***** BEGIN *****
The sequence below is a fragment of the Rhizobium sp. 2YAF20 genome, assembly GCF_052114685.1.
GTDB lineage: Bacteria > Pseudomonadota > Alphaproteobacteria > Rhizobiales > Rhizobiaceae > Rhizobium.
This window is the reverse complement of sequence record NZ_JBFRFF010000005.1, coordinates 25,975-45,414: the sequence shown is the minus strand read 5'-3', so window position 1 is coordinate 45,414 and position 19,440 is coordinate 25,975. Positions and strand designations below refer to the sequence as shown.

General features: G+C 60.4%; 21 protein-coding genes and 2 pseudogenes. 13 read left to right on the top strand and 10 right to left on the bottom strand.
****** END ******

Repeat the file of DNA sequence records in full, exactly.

The sequence below is a fragment of the Rhizobium sp. 2YAF20 genome, assembly GCF_052114685.1.
GTDB lineage: Bacteria > Pseudomonadota > Alphaproteobacteria > Rhizobiales > Rhizobiaceae > Rhizobium.
This window is the reverse complement of sequence record NZ_JBFRFF010000005.1, coordinates 25,975-45,414: the sequence shown is the minus strand read 5'-3', so window position 1 is coordinate 45,414 and position 19,440 is coordinate 25,975. Positions and strand designations below refer to the sequence as shown.

General features: G+C 60.4%; 21 protein-coding genes and 2 pseudogenes. 13 read left to right on the top strand and 10 right to left on the bottom strand.